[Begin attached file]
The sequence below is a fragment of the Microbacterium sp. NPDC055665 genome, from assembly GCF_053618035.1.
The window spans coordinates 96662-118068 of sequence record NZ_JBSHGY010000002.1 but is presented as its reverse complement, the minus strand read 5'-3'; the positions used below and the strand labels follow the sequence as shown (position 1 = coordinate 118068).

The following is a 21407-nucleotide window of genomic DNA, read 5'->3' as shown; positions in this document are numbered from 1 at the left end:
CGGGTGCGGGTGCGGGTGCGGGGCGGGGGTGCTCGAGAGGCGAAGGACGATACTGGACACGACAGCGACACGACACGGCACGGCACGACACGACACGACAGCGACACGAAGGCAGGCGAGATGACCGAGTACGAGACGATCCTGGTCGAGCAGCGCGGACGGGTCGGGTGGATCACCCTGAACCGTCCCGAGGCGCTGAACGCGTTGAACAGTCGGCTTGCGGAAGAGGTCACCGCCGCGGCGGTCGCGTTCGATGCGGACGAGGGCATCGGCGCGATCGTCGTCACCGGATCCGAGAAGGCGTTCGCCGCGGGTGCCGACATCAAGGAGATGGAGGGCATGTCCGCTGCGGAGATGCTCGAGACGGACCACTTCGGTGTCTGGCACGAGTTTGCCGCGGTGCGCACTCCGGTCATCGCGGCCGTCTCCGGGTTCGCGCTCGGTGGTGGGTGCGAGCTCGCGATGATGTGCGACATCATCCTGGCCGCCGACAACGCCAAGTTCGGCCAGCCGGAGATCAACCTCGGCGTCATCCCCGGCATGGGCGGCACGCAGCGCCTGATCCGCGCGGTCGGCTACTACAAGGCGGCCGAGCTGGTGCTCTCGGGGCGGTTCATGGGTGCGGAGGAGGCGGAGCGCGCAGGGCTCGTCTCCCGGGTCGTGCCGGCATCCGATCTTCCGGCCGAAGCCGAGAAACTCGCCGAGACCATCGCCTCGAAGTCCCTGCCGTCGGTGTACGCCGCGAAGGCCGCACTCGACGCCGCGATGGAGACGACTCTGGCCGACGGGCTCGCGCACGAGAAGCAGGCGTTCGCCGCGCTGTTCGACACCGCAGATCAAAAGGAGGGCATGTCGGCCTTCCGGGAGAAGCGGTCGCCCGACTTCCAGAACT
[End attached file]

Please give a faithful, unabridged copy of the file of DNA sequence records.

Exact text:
The sequence below is a fragment of the Microbacterium sp. NPDC055665 genome, from assembly GCF_053618035.1.
The window spans coordinates 96662-118068 of sequence record NZ_JBSHGY010000002.1 but is presented as its reverse complement, the minus strand read 5'-3'; the positions used below and the strand labels follow the sequence as shown (position 1 = coordinate 118068).

The following is a 21407-nucleotide window of genomic DNA, read 5'->3' as shown; positions in this document are numbered from 1 at the left end:
CGGGTGCGGGTGCGGGTGCGGGGCGGGGGTGCTCGAGAGGCGAAGGACGATACTGGACACGACAGCGACACGACACGGCACGGCACGACACGACACGACAGCGACACGAAGGCAGGCGAGATGACCGAGTACGAGACGATCCTGGTCGAGCAGCGCGGACGGGTCGGGTGGATCACCCTGAACCGTCCCGAGGCGCTGAACGCGTTGAACAGTCGGCTTGCGGAAGAGGTCACCGCCGCGGCGGTCGCGTTCGATGCGGACGAGGGCATCGGCGCGATCGTCGTCACCGGATCCGAGAAGGCGTTCGCCGCGGGTGCCGACATCAAGGAGATGGAGGGCATGTCCGCTGCGGAGATGCTCGAGACGGACCACTTCGGTGTCTGGCACGAGTTTGCCGCGGTGCGCACTCCGGTCATCGCGGCCGTCTCCGGGTTCGCGCTCGGTGGTGGGTGCGAGCTCGCGATGATGTGCGACATCATCCTGGCCGCCGACAACGCCAAGTTCGGCCAGCCGGAGATCAACCTCGGCGTCATCCCCGGCATGGGCGGCACGCAGCGCCTGATCCGCGCGGTCGGCTACTACAAGGCGGCCGAGCTGGTGCTCTCGGGGCGGTTCATGGGTGCGGAGGAGGCGGAGCGCGCAGGGCTCGTCTCCCGGGTCGTGCCGGCATCCGATCTTCCGGCCGAAGCCGAGAAACTCGCCGAGACCATCGCCTCGAAGTCCCTGCCGTCGGTGTACGCCGCGAAGGCCGCACTCGACGCCGCGATGGAGACGACTCTGGCCGACGGGCTCGCGCACGAGAAGCAGGCGTTCGCCGCGCTGTTCGACACCGCAGATCAAAAGGAGGGCATGTCGGCCTTCCGGGAGAAGCGGTCGCCCGACTTCCAGAACT